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How to install Java JDK8 in Ubuntu 16.04

How to install Java JDK8 in Ubuntu 16.04

Let's consider a JDK8 installation using 2 different versions: default and Oracle. The default version is easiest because it is packaged with Ubuntu.

There is default Java installation called the JDK (Java Development Kit). The JDK is usually only needed if you are going to to do some software developmwent using Java or if some software requires it. The JDK does contain the JRE.

Installing the default JDK

This will install OpenJDK 8, the latest and recommended version.

First, update the package index:

sudo apt update

You can install the JDK with the following command:

sudo apt-get install default-jdk

Installing the Oracle JDK

  1. Download the latest JDK file

A current link is, if there is no such page you can find it from general download page

The latest version is Java SE Development Kit 8u181.

The archive file for Linux x64 is jdk-8u181-linux-x64.tar.gz

Before the file can be downloaded, you must accept the license agreement. The archive binary can be installed by anyone (not only root users), in any location that you can write to. However, only the root user can install the JDK into the system location.

If you download it from web browser, in typical configuration the file will be saved to ~/Downloads directory

  1. Open a terminal using Ctrl+Alt+T key combination

  2. Change a current directory to ~/Downloads

$ cd ~/Downloads
  1. Unpack the tarball
$ tar zxvf jdk-8u181-linux-x64.tar.gz

The Java Development Kit files are installed in a directory called jdk1.8.0_version in the current directory.

You will find a folder with the name as jdk1.8.0_181.

  1. Let's move the directory to default system directory
sudo mv ./jdk1.8.0_181 /usr/lib/jvm

The complete folder “jdk1.8.0_version” will be moved to /usr/lib/jvm.

Delete the .tar.gz file if you want to save disk space.

  1. Inform Ubuntu to use this JDK
sudo update-alternatives --install "/usr/bin/java" "java" "/usr/lib/jvm/jdk1.8.0_181/bin/java" 1
sudo update-alternatives --install "/usr/bin/javac" "javac" "/usr/lib/jvm/jdk1.8.0_181/bin/javac" 1
sudo update-alternatives --install "/usr/bin/javaws" "javaws" "/usr/lib/jvm/jdk1.8.0_181/bin/javaws" 1

This will assign Oracle JDK a priority of 1, which means that installing other JDKs may replace it as the default. Use a higher priority if you want Oracle JDK to remain the default.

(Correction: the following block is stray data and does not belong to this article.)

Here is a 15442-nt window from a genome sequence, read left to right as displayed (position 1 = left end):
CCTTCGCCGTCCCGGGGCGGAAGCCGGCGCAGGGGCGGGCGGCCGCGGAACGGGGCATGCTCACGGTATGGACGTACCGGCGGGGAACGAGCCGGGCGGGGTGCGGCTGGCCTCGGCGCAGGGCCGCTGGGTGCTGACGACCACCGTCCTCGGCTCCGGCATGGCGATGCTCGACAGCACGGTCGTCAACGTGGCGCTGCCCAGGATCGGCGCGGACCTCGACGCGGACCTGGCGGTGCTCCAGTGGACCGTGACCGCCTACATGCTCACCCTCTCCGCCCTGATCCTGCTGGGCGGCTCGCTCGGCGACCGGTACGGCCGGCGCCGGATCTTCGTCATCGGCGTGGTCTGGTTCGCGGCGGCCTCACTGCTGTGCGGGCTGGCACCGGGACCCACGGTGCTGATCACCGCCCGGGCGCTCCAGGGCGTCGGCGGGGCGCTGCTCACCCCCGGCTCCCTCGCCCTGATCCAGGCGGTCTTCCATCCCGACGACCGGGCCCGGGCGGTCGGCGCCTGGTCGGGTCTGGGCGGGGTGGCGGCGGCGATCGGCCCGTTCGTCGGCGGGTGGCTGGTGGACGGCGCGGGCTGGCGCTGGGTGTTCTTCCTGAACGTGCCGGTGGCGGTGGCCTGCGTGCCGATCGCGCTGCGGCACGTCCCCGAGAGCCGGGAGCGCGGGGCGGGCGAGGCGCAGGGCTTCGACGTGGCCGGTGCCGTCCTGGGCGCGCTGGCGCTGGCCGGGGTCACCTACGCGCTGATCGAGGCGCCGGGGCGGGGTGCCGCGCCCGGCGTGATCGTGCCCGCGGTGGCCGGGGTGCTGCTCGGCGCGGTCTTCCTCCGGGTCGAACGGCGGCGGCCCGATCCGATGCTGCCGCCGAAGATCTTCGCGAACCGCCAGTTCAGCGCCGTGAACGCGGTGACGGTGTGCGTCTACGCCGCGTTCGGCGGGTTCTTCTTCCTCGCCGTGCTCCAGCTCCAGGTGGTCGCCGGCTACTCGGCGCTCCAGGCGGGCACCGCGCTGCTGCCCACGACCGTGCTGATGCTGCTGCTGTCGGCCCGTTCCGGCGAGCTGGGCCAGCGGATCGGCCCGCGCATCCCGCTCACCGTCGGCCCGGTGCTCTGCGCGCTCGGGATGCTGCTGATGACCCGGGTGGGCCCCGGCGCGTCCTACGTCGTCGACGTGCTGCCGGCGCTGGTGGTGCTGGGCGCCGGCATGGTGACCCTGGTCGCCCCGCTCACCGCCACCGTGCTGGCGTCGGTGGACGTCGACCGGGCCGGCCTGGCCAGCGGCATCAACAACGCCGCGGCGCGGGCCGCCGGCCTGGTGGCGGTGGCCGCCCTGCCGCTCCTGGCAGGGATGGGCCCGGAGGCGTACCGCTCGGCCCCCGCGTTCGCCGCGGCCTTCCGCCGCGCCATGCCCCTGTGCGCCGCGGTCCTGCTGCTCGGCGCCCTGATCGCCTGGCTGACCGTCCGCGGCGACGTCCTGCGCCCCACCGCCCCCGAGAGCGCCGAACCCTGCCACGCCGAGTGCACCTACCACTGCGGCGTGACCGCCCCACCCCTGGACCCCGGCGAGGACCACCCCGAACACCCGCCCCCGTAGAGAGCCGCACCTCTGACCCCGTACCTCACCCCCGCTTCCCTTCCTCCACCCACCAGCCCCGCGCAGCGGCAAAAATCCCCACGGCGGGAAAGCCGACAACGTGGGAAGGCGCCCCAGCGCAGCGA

The executables java, javac, javaws are probably the most frequently used.

  1. If you have multiple java installations you need to configure it by
sudo update-alternatives --config java

in my case (before this installation, I have installed OpenJDK8), it gives

There are 2 choices for the alternative java (providing /usr/bin/java).

  Selection    Path                                            Priority   Status
* 0            /usr/lib/jvm/java-8-openjdk-amd64/jre/bin/java   1081      auto mode
  1            /usr/lib/jvm/java-8-openjdk-amd64/jre/bin/java   1081      manual mode
  2            /usr/lib/jvm/jdk1.8.0_181/bin/java               1         manual mode

Press <enter> to keep the current choice[*], or type selection number: 

In this case, I select the last number and press enter to exit this utility i.e. in this example it is the number 2.

If you are going to use javac and javaws, repeat the above for:

sudo update-alternatives --config javac
sudo update-alternatives --config javaws
  1. Set environment variables

Edit the environment file:

sudo gedit /etc/environment

My current environment file contains:


Update the existing PATH variable by adding the below bin folders, separated with a colon :.


Paths can be different based on version and update, here the version is 1.8 and the update is 181. Add the below variables at the end of environment file, making changes for your specific version and update. I commented out original line.

# PATH="/usr/local/sbin:/usr/local/bin:/usr/sbin:/usr/bin:/sbin:/bin:/usr/games:/usr/local/games"

Save changes and close the file. Log out and log in again.

You can now test whether the environment variable has been set by executing the following command:


Verify the Java version

java -version

The output should resemble the following:

java version "1.8.0_181"
Java(TM) SE Runtime Environment (build 1.8.0_181-b13)
Java HotSpot(TM) 64-Bit Server VM (build 25.181-b13, mixed mode)

You should be able to see your installed java version which means you have successfully installed the Oracle JDK.

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